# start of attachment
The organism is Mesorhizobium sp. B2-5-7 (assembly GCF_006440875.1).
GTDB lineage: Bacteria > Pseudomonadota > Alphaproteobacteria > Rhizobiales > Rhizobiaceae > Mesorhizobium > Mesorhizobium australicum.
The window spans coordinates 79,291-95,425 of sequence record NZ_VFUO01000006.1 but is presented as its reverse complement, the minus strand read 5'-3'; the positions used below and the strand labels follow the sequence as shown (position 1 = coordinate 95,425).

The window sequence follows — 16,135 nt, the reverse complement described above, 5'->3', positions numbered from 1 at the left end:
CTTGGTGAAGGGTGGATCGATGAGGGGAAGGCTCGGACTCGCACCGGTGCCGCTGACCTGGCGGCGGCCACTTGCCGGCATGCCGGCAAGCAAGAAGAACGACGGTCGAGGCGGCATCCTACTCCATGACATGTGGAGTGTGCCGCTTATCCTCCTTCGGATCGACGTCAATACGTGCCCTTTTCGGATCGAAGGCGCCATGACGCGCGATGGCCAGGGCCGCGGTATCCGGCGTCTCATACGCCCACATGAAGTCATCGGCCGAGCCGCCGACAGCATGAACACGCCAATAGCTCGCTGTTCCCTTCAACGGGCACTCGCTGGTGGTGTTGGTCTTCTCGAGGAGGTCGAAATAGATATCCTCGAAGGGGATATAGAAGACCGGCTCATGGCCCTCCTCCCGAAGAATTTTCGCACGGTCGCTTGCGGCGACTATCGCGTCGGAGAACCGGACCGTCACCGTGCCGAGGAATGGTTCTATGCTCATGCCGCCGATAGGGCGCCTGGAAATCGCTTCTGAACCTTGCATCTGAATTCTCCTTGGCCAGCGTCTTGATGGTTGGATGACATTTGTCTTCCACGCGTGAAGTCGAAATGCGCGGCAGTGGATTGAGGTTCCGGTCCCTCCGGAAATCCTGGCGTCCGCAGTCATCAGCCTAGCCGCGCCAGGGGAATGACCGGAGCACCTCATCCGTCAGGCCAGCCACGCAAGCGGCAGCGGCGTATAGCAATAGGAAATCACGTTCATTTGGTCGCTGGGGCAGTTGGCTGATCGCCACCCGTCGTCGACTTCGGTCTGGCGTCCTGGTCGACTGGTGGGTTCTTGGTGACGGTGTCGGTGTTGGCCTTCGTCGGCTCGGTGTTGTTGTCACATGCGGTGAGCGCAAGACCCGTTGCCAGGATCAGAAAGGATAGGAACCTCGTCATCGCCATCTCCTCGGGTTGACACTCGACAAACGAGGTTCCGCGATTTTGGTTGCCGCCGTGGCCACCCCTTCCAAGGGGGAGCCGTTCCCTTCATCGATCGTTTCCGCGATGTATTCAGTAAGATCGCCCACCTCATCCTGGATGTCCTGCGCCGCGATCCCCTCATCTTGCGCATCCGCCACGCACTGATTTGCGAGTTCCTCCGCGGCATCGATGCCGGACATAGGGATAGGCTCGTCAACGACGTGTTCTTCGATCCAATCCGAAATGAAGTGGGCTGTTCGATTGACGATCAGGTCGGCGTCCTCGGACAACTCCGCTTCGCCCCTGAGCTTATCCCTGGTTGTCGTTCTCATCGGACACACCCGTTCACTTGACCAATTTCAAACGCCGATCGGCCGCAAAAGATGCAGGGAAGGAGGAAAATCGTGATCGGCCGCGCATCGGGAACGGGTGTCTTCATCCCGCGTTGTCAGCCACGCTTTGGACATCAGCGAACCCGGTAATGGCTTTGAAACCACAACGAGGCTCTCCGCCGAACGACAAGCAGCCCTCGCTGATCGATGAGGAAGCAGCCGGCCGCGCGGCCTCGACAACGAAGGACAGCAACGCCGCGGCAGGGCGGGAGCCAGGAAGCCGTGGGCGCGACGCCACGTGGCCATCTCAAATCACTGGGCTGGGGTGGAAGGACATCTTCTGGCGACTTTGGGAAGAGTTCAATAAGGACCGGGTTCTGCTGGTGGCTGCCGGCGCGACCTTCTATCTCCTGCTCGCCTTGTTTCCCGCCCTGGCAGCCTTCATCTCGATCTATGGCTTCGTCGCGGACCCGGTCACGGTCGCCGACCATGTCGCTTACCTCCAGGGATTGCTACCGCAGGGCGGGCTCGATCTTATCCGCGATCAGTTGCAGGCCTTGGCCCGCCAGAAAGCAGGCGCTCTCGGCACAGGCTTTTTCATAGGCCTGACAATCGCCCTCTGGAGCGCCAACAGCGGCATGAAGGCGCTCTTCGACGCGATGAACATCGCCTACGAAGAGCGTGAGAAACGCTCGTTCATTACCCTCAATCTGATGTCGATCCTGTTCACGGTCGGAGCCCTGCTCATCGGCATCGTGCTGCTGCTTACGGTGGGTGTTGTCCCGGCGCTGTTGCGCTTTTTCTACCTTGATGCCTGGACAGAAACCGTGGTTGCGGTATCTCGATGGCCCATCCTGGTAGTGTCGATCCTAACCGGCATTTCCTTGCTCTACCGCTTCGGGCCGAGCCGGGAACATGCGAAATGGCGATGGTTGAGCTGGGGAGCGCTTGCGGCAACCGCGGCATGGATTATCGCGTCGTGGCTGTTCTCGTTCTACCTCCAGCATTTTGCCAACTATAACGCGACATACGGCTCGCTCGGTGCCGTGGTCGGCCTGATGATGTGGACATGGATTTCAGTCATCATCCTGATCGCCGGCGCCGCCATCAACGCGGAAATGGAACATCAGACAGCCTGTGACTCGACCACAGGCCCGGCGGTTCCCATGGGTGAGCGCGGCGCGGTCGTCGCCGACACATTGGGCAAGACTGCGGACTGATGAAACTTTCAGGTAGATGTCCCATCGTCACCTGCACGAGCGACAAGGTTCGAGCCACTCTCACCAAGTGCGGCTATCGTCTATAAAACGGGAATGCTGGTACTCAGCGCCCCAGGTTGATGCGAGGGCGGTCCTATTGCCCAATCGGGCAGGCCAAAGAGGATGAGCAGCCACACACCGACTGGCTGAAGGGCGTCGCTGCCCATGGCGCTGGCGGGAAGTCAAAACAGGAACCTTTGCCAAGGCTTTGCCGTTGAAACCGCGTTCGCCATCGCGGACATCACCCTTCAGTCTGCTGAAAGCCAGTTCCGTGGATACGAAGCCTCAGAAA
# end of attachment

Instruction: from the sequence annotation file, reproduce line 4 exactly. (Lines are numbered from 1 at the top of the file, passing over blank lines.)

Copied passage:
The window sequence follows — 16,135 nt, the reverse complement described above, 5'->3', positions numbered from 1 at the left end: